Geoff Watts was one of Intelligentsia’s very first hires in the mid ’90s and has become one of the foremost green coffee buyers in the world, helping to establish a Direct Trade model alongside Intelligentsia founder Doug Zell, by working with farmers who primarily reside in Latin America and Africa. As a result, the product improves, the farmers earn more money for their labors, and infrastructure expands. Last year, Watts relocated to Los Angeles from Chicago, and he continues to spend a large chunk of his waking hours either on a plane or on foreign soil, continue to cultivate mutually advantageous coffee partnerships. We spoke on April 14 at Intelligentsia’s booth at the Pebble Beach Food & Wine Lexus Grand Tasting, and he shared insights that hinted at why he’s been successful in the coffee world.
Was it a given that you’d work with coffee for a living, or did you consider other careers?
I considered a lot of other careers, mostly music. I thought about getting into the academic world for awhile, but coffee found me in a sense. Once I got into it, my mind got made up from there.
What instrument did you play?
I was a drummer, percussion.
Do you still play?
Whenever I can, but just for messing around. My chops aren’t what they used to be.
What subject would you have considered if you had become a professor?
Philosophy. That’s what I studied in school, and that was one subject I thought I could spend a lifetime pursuing and never get bored of it, really.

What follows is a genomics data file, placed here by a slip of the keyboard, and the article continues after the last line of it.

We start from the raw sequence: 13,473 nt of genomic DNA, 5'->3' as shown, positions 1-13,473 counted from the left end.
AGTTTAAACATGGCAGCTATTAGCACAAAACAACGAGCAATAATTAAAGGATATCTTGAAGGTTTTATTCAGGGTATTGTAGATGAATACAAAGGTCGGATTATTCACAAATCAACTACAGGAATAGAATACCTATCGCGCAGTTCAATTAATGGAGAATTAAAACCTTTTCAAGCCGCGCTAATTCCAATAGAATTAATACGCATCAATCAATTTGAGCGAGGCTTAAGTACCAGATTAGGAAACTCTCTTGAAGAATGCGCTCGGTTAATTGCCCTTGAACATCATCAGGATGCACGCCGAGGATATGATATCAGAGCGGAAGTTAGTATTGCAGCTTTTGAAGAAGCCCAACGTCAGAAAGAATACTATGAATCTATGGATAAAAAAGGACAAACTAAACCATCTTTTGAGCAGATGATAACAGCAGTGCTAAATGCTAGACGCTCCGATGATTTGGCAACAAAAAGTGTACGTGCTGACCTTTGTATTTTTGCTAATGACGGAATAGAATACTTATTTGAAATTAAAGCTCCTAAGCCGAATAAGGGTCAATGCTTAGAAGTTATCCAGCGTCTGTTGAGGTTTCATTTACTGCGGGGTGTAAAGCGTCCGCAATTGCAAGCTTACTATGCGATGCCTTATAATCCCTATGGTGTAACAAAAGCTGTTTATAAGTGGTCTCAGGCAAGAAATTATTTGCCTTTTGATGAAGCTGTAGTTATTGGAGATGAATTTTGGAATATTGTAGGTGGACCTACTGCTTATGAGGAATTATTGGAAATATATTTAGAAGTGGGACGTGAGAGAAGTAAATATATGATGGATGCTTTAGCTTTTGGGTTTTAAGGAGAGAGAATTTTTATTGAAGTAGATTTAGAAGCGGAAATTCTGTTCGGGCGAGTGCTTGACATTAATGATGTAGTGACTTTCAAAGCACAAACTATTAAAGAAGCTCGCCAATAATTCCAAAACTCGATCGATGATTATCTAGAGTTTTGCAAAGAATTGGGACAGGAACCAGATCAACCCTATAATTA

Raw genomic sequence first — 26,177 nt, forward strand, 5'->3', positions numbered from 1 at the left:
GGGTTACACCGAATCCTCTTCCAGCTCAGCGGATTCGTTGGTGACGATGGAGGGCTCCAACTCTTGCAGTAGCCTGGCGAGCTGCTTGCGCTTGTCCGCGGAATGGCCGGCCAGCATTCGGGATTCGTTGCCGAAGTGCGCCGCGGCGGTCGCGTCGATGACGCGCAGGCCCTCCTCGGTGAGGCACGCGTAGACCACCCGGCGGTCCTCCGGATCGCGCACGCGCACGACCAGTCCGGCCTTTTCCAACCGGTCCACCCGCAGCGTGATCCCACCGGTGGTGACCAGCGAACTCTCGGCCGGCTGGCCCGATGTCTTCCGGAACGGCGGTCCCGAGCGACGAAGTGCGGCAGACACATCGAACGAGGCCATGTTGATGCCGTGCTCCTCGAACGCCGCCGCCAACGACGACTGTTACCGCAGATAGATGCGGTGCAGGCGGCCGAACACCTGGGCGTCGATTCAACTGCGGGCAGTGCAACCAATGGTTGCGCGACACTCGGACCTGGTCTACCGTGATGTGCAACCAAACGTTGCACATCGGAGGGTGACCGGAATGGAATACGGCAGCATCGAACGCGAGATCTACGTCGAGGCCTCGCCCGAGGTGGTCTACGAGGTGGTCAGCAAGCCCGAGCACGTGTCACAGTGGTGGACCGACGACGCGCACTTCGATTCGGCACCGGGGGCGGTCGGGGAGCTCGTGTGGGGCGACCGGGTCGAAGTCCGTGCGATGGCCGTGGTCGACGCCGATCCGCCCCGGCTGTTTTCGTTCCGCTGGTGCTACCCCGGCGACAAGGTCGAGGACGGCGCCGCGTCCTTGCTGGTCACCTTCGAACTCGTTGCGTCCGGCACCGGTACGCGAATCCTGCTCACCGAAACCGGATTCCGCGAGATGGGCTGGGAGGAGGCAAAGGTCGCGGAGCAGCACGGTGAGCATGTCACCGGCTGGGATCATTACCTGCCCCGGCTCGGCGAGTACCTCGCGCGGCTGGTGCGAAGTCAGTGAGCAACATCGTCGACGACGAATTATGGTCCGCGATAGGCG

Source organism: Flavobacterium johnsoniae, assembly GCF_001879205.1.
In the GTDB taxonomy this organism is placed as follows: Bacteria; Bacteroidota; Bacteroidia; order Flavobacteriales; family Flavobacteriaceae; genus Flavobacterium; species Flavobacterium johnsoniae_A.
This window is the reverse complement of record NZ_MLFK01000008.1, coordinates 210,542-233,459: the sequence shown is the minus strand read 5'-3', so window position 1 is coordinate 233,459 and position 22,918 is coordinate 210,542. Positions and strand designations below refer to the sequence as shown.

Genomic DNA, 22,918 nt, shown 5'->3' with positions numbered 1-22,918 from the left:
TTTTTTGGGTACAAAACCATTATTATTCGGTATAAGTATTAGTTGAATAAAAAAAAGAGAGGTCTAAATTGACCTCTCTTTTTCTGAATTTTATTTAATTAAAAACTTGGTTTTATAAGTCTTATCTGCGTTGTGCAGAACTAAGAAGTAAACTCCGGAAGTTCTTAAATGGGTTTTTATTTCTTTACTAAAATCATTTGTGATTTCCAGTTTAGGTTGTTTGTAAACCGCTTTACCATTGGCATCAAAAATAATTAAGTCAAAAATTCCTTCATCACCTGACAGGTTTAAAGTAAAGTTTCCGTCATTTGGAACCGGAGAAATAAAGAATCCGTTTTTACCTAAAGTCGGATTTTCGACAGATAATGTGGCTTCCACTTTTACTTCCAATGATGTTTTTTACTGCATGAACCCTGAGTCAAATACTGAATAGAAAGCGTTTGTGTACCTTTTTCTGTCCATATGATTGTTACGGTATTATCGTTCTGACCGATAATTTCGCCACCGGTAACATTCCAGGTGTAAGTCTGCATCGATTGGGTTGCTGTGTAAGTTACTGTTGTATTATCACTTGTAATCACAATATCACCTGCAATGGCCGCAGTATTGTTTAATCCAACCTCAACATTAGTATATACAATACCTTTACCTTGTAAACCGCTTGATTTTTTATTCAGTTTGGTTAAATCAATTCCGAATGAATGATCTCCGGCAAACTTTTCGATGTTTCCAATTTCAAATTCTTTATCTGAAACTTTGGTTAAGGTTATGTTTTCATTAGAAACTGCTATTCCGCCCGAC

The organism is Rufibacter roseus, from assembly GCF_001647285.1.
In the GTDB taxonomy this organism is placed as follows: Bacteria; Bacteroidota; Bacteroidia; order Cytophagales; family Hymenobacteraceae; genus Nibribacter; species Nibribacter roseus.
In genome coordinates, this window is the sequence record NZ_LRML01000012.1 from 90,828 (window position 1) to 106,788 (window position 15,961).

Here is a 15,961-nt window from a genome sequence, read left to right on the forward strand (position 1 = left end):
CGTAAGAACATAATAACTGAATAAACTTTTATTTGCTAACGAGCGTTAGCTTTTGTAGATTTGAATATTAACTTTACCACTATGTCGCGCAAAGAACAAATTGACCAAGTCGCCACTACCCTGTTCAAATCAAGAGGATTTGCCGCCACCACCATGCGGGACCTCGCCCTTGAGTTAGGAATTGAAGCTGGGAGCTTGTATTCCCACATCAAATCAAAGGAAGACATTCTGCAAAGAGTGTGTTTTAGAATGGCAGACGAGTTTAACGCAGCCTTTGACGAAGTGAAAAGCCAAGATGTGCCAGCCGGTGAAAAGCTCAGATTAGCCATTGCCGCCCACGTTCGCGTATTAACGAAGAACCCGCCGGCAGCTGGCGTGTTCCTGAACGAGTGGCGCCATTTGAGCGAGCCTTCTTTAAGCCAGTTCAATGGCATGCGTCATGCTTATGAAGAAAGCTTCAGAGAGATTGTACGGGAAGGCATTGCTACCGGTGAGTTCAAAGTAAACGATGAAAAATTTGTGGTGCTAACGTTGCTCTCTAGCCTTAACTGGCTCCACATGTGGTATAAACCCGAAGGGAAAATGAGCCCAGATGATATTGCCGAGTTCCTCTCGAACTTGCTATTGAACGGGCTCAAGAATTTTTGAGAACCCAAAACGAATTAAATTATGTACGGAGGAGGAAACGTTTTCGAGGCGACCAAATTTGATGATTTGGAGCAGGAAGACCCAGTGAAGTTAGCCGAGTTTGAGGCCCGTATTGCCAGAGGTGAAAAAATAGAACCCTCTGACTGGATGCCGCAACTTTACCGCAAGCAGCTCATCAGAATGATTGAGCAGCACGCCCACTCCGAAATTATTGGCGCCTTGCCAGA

Do you feel like that helps you in your approach to coffee?
It does. One of the things that’s so attractive about working in coffee is that your work is never finished. There’s absolutely no blueprint for what we’re trying to do, so every year and every five years that go by, it seems like it’s a new chapter in the evolution of specialty coffee in our collective understanding of what quality means and not just how to define it, but how to present it, and how to think about it ourselves. There’s an evolution that goes on with any coffee professional’s relationship with coffee, from the time they first start thinking about how different the flavor can be, to the time they’re actually manipulating flavors themselves, whether it’s through extraction or roasting, to a point where they understand there’s a spectrum out there. They know there’s still more that they haven’t seen yet, which will be coming down the pipeline as they get more professional and start help debating and processing coffee in the field. But then it’s a matter of beginning to define your ideal balance in coffee and define your own relationship with it. You’re exposed to so many different things, and it can all affect you in different ways, but at first, just being able to describe that experience and make sense of it, put it into words somehow. At first you have to be able to develop a sense of personal taste where you gravitate toward certain kinds of coffee, not just have a deeper appreciation for those than for others, but understand why and to be able to communicate that to other people and be able to share your preferences. That’s where a lot of people are right now in coffee. They’ve gone through a lot of different stages of relating to coffee where in the beginning the first thing you get excited about is the contrast. You want more of everything. You want more acidity. You want more fruit. You want more body in the coffee, start understanding sugar caramelization and how that affects your palate. You want more of that, and then you get to a point where you say, “Okay, now I want to dial those things back.” What interests me is the idea of balance, and to see how these things are interrelated, where that acidity and sugar caramelization intersect. That actually is the crafted element of coffee.